With a huge heart and a generous dollop of determination, single mom Ashley Rossi decided to transform the baby food industry by creating Tiny Human Food. In case that’s not enough, she plans to build a homeless hotel one day. Ashley dished about her passion for helping the homeless, the challenges of life as a young mom and a unique parenting hack.
Congratulations on Tiny Human Food’s Best in Class award! What prompted you to create your company?
Thank you! After I had my youngest son, I saw that the baby food category hadn’t improved since the last time I was in the aisle. It aggravated me so much that so many improvements had been made in the food industry and yet nothing had been done to cater to our tiny humans. So I decided to hold off on pursuing a career in criminal justice and seek justice elsewhere— for a teeny population who can’t speak for themselves.
Part of Tiny Human Food’s mission is to raise money for a “homeless hotel.” What inspires you to give back to this cause?
I have such a soft spot for that project and have been planning it in my mind since I was eight or nine years old. I feel strongly that there’s something fundamentally wrong with a human being not having a place to call “home.” I felt this way even before becoming a young mom. Then, even though we were never homeless, there were times when it was all I could do to keep the lights on or prevent my car from being repossessed. I knew at the time that my circumstances didn’t define me, but I also had the peace of mind of knowing that at the very least, my son had a comfortable bed to sleep in at night, and I couldn’t have bettered our lives without that. I think that when people find themselves on the outskirts of their former lives, sometimes they need a safe, consistent place for themselves and their families, a haircut, some fresh new clothes, a few resources— and when they have those things, they’re in prime position to win. I plan to offer that to them.
What’s something that’s surprised you about being a young mom?
To name just one thing that’s surprised me, it would be how good it feels to break through every barrier that the world tells you exists for you. Society is cruel to young moms. There’s immediate judgement that sears out of people’s eyes, and the really bold say words that can either crush you or fuel you. I opted for fueling. Statistically speaking, I should not be where I am or anywhere close to it. And yet, here I am – and that has been the most surprisingly wonderful experience and feeling.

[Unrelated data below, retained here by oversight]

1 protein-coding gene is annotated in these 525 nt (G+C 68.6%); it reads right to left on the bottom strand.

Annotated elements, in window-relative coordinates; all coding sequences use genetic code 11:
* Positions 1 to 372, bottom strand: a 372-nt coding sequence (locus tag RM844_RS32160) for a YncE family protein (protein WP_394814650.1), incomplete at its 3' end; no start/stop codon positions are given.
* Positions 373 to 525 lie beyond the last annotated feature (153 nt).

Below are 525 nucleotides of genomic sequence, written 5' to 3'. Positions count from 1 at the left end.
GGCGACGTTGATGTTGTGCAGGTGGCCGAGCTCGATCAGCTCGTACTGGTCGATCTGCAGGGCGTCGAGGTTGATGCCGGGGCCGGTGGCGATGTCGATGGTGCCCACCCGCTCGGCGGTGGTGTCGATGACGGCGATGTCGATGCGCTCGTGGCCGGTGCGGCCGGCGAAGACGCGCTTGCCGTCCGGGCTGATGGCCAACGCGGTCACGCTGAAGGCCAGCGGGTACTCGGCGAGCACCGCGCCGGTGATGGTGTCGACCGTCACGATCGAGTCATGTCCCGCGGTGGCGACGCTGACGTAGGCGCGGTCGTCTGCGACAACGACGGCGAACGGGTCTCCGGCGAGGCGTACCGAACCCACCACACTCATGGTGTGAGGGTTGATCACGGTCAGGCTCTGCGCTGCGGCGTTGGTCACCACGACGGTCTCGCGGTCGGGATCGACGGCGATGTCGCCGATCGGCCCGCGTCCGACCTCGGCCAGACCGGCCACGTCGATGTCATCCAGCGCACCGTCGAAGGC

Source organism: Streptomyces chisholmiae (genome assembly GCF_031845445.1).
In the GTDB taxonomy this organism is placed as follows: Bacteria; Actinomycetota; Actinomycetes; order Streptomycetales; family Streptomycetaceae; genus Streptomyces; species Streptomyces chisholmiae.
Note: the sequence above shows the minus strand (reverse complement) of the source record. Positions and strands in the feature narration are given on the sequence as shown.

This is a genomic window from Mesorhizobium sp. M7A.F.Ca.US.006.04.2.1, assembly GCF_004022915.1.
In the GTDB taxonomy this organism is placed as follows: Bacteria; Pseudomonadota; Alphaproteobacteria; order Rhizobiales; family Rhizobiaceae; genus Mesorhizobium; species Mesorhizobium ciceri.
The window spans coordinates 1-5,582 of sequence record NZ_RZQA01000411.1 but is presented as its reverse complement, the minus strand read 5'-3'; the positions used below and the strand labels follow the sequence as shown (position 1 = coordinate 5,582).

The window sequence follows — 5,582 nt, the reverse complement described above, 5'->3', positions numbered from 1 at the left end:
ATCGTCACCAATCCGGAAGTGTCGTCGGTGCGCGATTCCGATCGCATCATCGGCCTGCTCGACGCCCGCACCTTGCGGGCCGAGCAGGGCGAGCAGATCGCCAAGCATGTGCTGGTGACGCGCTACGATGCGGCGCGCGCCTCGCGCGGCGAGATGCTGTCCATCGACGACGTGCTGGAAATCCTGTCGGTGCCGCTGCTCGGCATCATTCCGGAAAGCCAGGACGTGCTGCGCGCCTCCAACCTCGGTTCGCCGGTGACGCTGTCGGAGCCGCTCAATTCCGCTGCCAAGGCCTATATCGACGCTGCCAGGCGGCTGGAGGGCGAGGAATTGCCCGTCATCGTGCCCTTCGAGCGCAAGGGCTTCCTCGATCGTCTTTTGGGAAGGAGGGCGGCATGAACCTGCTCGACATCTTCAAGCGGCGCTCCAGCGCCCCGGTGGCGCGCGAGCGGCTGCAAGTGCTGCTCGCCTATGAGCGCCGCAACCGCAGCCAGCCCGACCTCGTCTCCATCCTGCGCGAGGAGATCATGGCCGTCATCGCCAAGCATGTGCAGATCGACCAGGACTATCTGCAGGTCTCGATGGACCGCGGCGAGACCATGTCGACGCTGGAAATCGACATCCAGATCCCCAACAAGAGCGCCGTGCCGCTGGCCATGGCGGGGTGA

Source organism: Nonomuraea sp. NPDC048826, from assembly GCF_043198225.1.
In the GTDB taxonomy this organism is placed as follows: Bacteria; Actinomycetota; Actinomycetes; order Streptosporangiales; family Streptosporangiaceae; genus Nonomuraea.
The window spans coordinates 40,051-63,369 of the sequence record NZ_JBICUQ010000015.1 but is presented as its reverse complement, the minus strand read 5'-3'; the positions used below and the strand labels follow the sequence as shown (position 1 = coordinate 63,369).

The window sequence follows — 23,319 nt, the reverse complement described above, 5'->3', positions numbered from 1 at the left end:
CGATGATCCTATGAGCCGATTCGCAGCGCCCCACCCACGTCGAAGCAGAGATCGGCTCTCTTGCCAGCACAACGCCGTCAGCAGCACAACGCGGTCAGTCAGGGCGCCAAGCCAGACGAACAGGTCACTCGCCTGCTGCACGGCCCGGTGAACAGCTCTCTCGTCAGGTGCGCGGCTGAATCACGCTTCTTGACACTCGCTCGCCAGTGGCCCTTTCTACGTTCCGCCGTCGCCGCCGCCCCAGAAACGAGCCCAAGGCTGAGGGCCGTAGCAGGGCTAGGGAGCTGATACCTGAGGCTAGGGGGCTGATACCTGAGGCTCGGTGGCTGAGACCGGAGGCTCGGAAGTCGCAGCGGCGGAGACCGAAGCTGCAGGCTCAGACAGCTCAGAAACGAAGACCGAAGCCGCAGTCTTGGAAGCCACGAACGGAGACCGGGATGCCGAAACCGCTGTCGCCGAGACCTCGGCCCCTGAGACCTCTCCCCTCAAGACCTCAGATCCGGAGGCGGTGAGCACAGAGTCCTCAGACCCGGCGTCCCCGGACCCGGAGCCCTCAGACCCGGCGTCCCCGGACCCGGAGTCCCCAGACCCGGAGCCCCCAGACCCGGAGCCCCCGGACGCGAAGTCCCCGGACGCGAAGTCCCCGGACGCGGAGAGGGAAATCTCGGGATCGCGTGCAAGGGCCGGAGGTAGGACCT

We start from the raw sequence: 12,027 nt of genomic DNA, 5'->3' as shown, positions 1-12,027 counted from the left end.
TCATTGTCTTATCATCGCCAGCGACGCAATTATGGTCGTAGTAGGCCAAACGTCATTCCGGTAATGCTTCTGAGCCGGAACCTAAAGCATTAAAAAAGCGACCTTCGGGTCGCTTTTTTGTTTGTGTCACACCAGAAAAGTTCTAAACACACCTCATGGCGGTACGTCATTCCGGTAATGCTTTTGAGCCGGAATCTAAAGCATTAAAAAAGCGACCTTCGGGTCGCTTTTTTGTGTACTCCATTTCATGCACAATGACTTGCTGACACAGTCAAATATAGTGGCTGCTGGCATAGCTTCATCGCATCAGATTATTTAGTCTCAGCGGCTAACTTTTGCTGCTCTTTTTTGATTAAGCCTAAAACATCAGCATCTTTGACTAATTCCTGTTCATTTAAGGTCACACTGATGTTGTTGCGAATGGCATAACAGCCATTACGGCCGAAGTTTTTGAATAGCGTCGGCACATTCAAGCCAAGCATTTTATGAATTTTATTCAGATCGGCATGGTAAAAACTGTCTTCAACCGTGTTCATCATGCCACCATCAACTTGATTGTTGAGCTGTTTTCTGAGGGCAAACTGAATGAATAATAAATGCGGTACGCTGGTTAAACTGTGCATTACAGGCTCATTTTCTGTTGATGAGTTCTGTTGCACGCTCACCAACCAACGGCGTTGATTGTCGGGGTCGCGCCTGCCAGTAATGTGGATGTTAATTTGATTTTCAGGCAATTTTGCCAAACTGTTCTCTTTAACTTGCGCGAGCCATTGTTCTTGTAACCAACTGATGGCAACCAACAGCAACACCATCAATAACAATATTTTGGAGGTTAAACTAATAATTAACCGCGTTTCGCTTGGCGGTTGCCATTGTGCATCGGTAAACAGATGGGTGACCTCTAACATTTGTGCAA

If you could hand off one chore to someone else each day, what would it be?
COOKING! I would love more than anything to have healthy, delicious meals and snacks prepared for me throughout the day. I’ve been a team of one for much of the company’s history and a solo parent. I find myself eating less than I should or more conveniently than I’d prefer –a protein bar is not dinner— and can’t wait until I have time for consistent, great food.
What is your favorite thing to do to relax and unwind?
Great movies, because they allow me to just “be” for a bit.
What is your best parenting hack?
Include your kids wherever you can. I have an office at the house and recently decorated and made it the haven that I need for it to be since I practically live in it. Naturally, the last thing that I wanted to do was add a kids’ desk with clutter stacked on it, but it makes my son feel like he’s winning at life every day because something is in “our office.” It has become one of my favorite decisions.
What is the best white lie that you’ve told your child?
All things Christmas/Santa related. Children deserve a truly magical experience when they’re little in my opinion and in our house, Christmas and Santa are absolutely magical!
If you could describe motherhood/fatherhood in one word, what would it be?
What’s one moment in your motherhood journey that has made you proud?
Gosh, just one?? I have so many because my boys are truly incredible to me!
What is one piece of advice you want to pass along to your children?
The world owes you nothing. Don’t you dare sit around waiting for anything or feel entitled to a thing. Get out there, fix the planet, work harder than anyone, and give back to everyone you can.
What is one piece of advice you would pass along to other moms?
Be KIND to yourself and understand that moms have been having children for a couple hundred thousand years. I don’t say that to diminish your love and your individual experience, but I DO say it to put into perspective that the little things that you do that you’re convinced are going to permanently ruin your child probably aren’t.
How do you tackle the work/life balance?
I’ve embraced the feeling of chaos and have stopped desiring the “neat little box” life that I thought I wanted. My kids are easier to balance than myself. I go-go-go until I just can’t, then I veg while mentally guilt-tripping myself for vegging. It’s unpleasant, but also very temporary in the grand scheme of things.
What was the last book you read?
Steve Jobs by Walter Isaacson
Favorite Beauty Product:
Better Than Sex mascara by Two Faced
Favorite Form of Exercise:
Who has time to exercise?? Walking my dog for the win!
What is on your DVR?
Game of Thrones, AGT, Shades of Blue
Favorite Kids Store:
The Disney Store